LES MIZ National Tour A Monumental Production

By: Jan. 19, 2011
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LES MIZ National Tour A Monumental Production

(Photo By Deen van Meer)

The 25th Anniversary Tour of the Tony winning Les Miserables opened last night at the Broward Center and I am here to report that it is the best time at Les Miz I have ever had.

I saw Les Miz for the first time at its third Broadway performance decades ago. As the first act ended, I turned to my theater going companion and said ‘Well, it's good.' He replied that he was glad to hear me say that as we both had found, at least the first act, of Les Miz, a tedious bore.

For those unfamiliar with the songs, Les Miserables is to most, a baffling disappointment. Les Miz is certainly a show that you want to familiarize yourself with before attending. There is a lot going on up there and without prior knowledge of ‘what the show is about' and the songs, Les Miz can be, for the unsuspecting theater goer, a confusing, sleep inducing show.

Those of us who have read the Victor Hugo novel upon which Les Miz is based, and have listened to the songs by Schonberg and Kretzmer may be in store for an excellent Broadway musical, containing one or two of the most soaring songs and exciting musical moments a theater lover can hope for.

This production of Les Miz is adorned with simply wonderful set design by Matt Kinley, inspired by the paintings of Victor Hugo (Mr. Hugo was a man of many talents.) The costumes by Andreane Neofitou and the lighting by Paule Constable reach the level of excellence of Mr. Kinley's set design, and this is no small feat.

Directing on this marvelous playground are Laurence Connor and James Powell. The original production was directed by Trevor Nunn and John Caird, and frankly, it is difficult to ascertain who did what. I don't remember the original production very well, except to remember that it kept moving, and as a theater going companion remarked, "It kept moving to keep us from falling asleep." Connor and Powell keep this show moving at a fine rapid pace, and yet there are still a few stretches in Les Miz that bring on the yawns and restlessness.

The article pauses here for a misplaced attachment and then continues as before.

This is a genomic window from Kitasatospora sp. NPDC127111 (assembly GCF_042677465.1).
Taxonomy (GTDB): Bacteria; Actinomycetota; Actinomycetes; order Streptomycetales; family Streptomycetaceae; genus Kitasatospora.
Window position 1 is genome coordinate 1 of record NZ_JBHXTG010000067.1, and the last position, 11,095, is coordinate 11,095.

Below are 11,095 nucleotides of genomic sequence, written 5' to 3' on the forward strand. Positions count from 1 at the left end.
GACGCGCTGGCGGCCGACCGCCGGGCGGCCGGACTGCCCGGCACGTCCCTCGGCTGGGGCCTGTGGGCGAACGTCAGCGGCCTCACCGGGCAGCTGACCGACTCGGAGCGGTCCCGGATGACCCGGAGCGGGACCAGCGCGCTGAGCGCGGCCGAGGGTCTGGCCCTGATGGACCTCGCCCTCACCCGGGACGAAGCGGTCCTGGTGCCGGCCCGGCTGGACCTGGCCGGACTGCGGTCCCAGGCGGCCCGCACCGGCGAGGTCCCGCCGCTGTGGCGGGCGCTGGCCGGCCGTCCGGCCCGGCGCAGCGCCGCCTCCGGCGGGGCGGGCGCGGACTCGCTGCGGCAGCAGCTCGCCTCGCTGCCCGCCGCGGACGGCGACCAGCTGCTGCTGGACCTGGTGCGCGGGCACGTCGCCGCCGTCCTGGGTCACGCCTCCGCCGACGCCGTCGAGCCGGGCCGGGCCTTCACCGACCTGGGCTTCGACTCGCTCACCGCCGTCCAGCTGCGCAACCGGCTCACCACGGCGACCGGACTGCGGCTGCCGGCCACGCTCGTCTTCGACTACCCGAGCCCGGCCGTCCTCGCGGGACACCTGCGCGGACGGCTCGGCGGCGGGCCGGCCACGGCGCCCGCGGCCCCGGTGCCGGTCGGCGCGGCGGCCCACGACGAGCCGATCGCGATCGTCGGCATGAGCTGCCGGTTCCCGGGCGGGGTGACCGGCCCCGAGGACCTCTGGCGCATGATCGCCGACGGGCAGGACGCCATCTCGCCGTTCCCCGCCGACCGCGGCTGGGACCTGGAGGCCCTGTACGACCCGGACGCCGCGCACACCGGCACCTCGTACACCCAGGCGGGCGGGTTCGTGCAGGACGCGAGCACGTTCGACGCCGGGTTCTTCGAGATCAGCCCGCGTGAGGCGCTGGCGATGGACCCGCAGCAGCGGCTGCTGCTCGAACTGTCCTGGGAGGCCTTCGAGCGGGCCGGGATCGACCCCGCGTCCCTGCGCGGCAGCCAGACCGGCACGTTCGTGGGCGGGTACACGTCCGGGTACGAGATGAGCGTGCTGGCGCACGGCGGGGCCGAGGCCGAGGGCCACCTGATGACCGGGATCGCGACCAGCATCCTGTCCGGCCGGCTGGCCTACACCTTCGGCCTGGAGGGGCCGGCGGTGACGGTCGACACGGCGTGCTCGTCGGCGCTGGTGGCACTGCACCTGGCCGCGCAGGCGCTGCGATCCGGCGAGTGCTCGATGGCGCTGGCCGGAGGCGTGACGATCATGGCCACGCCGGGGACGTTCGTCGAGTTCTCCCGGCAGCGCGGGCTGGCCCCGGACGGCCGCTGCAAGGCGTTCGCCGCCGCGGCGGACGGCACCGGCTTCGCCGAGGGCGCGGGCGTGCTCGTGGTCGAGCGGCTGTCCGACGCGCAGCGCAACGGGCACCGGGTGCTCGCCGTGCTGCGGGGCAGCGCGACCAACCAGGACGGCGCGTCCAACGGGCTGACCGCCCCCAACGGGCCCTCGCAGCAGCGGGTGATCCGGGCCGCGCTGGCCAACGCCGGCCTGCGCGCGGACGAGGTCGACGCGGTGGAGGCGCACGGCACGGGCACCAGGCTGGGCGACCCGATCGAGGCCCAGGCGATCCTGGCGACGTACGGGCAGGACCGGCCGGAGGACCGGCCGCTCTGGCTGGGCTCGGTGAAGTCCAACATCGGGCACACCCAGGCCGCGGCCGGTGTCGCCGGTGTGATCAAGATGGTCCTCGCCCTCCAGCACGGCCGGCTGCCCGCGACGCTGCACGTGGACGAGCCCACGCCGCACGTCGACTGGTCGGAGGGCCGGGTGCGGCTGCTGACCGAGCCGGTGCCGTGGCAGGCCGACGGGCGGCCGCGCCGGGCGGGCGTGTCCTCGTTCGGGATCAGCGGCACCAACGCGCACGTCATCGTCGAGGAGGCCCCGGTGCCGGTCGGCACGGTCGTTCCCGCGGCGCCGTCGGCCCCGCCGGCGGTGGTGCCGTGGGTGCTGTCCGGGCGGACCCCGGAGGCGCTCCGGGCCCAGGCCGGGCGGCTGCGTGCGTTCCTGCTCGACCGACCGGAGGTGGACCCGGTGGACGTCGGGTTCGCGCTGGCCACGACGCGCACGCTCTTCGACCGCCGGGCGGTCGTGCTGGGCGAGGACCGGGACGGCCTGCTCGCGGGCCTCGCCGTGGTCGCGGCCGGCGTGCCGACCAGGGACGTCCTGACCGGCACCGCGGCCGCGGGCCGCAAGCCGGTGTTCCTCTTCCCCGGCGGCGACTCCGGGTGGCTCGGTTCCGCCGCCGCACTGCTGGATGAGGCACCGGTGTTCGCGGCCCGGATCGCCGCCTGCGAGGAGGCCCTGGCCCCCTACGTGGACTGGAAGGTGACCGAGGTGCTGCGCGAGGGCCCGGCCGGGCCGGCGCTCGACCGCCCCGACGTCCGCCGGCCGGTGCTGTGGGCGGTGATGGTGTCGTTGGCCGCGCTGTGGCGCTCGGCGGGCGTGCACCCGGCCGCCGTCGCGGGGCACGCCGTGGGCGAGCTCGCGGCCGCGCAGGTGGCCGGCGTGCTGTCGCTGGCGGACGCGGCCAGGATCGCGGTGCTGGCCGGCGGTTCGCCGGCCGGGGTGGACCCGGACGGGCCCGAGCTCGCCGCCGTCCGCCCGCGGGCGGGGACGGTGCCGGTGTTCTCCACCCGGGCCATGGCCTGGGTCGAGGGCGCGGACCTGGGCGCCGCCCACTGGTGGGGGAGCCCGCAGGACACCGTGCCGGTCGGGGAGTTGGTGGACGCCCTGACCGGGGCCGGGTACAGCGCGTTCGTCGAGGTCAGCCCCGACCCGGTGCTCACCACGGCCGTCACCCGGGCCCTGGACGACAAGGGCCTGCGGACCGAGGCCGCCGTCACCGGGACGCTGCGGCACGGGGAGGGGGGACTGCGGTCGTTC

Connor and Powell have done a mostly excellent job with their cast, with perhaps just one or two weak leaks in their performing chain. Virtually every singing voice in this Les Miz is sensational, as it should be. Why would anyone be cast in a singing role in Les Miz unless they were a great singer? We have all great singers and performers on that stage, down to the last member of the gloriously thrilling chorus.

(Lawrence Clayton and Betsy Morgan)

I do believe that Lawrence Clayton was miscast at Jean Valjean. He has a lovely voice, but does not have the guts and the chops to tower over this production as the actor playing Jean Valjean should.

Michael Kostroff as the ‘master of the house' is fine and provides the one audience wide laugh in Act One. His performance is rather trite, but in the end, he acquits himself handsomely. If I am correct, the innkeeper's wife was played last night by an understudy and forgive me for being confused as to the actor's name. Her performance never even equaled that of Mr. Kostroff's. This comic relief duo, did not do much relieving at the opening night performance. They both were fine, but they both should have been much funnier.

Bringing in the goose bump factor was Betsy Morgan as Fantine. Her honest, fragile acting and her soaring voice were well matched with the show's best song, I DREAMED A DREAM. A hearty bravo to Ms. Morgan.

(Andrew Varela)

This production of Les Miz will be remembered by most of us for its production values and for the performance of Andrew Varela as Javert. As the officer of the law who mercilessly hunts Jean Valjean for years and years, Mr. Varela used his commanding stage presence and his masterfully powerful singing voice, to make his performance, one that is unforgettable.

I do encourage you to see this outstanding production of Les Miz at the Broward Center. However, I again caution you that your enjoyment will be greatly enhanced by familiarizing yourself with the show's CD and ideally Victor Hugo's original book.





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